rogerd




msg:3022777
 4:09 pm on Jul 26, 2006 (gmt 0)

Screening out free email addresses is good, but there are probably thousands of free email domains. In addition, on my forums some valuable members prefer to use such an address for a variety of reasons - not being allowed or wanting to use a "work" email for extracurricular activity, lousy ISP service, a desire for web mail vs. POP, etc. Internationals in particular have this issue.

On one forum, we do a detailed verification on a specific "expert" user group. We track back the specific email address to the organization and/or do a phone verification. That's obviously far too time consuming if you have a large number of members.

A cheap credit card payment would be relatively easy, though you would lose some members.

One other thought would be to have two classes of members, "verified" and "unverified", perhaps with different privileges.

Webwork




msg:3022795
 4:24 pm on Jul 26, 2006 (gmt 0)

Bucky, short of requiring disclosure this thread [webmasterworld.com] discussed some interesting and novel ways to "screen" members.

rmjvol




msg:3036677
 12:21 am on Aug 7, 2006 (gmt 0)

Hi guys, one forum I've been posting on for the last 6 months has required you to add your real name when you register. It was kinda weird at 1st but I think it helps to keep the discussion on a personal basis... which seems to lessen the potential for heated discussions getting out of hand.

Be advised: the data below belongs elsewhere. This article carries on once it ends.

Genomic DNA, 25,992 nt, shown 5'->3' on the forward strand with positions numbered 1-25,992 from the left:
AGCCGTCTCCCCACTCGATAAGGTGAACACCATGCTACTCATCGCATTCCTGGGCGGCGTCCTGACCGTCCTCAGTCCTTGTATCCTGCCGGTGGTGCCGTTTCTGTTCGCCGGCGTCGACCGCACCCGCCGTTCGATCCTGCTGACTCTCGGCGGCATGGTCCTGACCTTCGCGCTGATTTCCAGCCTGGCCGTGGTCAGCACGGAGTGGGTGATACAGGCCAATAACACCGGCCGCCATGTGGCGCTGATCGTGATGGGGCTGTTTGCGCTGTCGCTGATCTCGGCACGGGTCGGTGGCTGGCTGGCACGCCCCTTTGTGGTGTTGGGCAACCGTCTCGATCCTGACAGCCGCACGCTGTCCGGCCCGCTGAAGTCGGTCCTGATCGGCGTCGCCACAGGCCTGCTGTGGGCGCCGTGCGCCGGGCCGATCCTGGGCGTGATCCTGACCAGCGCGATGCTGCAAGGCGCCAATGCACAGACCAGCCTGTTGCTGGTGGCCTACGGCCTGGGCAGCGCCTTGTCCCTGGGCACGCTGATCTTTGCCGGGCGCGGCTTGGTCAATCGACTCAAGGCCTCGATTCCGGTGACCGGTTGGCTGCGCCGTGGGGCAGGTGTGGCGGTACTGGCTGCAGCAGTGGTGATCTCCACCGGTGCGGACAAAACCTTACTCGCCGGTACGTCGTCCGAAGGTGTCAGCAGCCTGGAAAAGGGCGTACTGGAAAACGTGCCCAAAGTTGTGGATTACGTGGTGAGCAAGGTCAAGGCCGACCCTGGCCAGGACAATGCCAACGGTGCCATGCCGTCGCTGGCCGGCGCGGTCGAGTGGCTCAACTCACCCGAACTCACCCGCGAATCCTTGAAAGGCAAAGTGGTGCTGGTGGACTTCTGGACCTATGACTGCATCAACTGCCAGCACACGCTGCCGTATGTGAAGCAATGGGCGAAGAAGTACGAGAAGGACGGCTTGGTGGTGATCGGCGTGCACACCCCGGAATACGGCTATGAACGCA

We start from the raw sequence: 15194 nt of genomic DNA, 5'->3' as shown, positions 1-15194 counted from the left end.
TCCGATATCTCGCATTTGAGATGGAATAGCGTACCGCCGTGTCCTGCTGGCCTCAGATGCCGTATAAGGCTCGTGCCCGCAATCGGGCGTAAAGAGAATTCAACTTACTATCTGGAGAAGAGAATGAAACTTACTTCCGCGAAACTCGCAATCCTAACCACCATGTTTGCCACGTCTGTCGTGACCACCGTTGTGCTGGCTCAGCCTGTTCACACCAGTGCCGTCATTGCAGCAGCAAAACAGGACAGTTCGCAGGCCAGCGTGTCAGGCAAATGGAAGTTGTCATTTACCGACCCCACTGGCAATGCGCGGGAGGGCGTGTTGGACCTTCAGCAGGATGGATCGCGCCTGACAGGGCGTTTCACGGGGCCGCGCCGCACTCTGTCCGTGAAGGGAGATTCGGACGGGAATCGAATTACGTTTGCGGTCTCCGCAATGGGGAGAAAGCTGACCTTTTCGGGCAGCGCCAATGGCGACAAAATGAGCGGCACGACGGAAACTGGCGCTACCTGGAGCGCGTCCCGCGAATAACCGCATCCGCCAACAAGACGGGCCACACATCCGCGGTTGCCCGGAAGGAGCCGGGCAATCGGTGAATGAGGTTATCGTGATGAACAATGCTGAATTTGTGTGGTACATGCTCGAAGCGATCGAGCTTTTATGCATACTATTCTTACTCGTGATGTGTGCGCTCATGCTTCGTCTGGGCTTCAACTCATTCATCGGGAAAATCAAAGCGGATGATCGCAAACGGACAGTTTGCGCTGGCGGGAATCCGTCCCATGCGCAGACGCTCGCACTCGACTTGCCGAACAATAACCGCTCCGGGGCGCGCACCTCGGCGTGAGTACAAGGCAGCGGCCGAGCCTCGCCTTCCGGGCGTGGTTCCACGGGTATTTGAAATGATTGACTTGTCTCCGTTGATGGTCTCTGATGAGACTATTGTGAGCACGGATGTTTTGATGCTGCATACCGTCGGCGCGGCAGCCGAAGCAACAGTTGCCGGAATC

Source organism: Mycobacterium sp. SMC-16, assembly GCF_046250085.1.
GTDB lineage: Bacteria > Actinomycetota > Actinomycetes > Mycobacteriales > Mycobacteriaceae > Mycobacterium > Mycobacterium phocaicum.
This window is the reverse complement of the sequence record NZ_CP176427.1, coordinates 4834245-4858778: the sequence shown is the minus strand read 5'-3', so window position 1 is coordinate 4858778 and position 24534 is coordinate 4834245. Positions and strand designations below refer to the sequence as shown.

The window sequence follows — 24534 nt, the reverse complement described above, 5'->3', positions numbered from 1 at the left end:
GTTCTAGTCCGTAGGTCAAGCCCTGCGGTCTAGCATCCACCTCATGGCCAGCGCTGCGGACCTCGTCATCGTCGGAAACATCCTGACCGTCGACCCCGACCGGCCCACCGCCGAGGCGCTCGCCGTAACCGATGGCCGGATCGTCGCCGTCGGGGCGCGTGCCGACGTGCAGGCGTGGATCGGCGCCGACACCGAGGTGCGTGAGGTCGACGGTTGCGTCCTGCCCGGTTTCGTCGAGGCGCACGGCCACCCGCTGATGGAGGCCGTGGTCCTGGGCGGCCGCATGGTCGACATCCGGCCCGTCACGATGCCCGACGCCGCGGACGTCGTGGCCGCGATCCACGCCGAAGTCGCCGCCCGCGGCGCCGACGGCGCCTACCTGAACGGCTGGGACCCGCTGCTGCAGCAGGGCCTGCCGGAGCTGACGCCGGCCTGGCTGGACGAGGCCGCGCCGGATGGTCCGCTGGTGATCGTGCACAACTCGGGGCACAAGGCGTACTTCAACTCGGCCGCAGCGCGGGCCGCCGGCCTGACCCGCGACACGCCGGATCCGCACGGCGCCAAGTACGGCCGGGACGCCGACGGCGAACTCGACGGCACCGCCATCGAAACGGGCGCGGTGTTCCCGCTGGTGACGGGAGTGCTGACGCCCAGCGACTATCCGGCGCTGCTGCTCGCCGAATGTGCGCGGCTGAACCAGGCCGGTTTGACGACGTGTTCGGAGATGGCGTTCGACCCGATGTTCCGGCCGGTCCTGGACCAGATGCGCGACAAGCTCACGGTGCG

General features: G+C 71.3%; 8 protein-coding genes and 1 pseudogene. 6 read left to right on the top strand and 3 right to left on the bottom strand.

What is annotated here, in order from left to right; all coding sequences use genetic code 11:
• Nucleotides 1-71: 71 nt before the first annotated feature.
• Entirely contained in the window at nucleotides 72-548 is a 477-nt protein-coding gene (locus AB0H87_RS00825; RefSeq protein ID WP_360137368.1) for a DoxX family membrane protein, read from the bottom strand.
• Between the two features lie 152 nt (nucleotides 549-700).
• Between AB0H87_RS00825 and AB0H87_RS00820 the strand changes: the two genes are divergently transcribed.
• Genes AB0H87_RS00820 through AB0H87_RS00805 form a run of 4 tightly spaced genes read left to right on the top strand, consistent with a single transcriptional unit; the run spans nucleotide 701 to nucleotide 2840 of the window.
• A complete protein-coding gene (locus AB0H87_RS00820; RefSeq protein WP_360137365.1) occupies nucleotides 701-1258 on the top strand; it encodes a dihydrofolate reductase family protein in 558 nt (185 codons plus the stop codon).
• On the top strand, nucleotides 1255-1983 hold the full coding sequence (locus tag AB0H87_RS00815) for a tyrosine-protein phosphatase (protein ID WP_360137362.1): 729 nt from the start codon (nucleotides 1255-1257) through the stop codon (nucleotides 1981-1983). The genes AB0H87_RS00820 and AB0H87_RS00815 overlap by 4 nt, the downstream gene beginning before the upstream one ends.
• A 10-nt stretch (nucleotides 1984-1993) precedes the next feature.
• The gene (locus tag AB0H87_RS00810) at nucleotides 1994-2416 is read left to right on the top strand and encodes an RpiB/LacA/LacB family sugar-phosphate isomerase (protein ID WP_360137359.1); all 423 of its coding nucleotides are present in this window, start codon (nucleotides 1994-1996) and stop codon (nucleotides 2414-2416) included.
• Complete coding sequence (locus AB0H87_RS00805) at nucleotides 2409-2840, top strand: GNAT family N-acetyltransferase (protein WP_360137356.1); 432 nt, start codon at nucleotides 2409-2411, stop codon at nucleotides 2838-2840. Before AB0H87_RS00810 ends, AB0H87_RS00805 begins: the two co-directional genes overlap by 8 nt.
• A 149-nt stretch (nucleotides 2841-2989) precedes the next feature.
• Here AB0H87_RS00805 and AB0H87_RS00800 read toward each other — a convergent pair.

If you're already requiring registration to even *read* posts, then I don't think i's a stretch to require members to identify themselves.

rogerd




msg:3037288
 2:39 pm on Aug 7, 2006 (gmt 0)

Rmjvol, is your real name visible with your posts in the forum? In your profile?

More importantly, what kind of safeguard do they have (if any) to prevent you from using a fake name?

rmjvol




msg:3037716
 7:38 pm on Aug 7, 2006 (gmt 0)

Yes. Yes. None. hehe, so much for the open-ended, community-building questions ;)

There are a handful of posters who don't list a real name. But 95% do. Its not foolproof but I'm actually thinking about implementing it at my board, just for the community building effect.

rogerd




msg:3037991
 12:03 am on Aug 8, 2006 (gmt 0)

Hmmm. I'd guess that that kind of "optional" identification would control minor offenses, i.e., a member might be less likely to make a crude or obnoxious remark under his real name. More serious troublemakers, though, might forge ahead with assumed identities.

alley




msg:3043184
 7:56 pm on Aug 11, 2006 (gmt 0)

I always make my members register.

Allowing guests to post just attracts flamers that start trouble because they can hide behing their anonymity.
You don't need them kind of people around anyways ... they are a big head ache!

rogerd




msg:3044151
 8:46 pm on Aug 12, 2006 (gmt 0)

Alle, the problem is that even registration doesn't provide much identification. A Yahoo or Gmail account, a few phony details, and the new user is ready to post...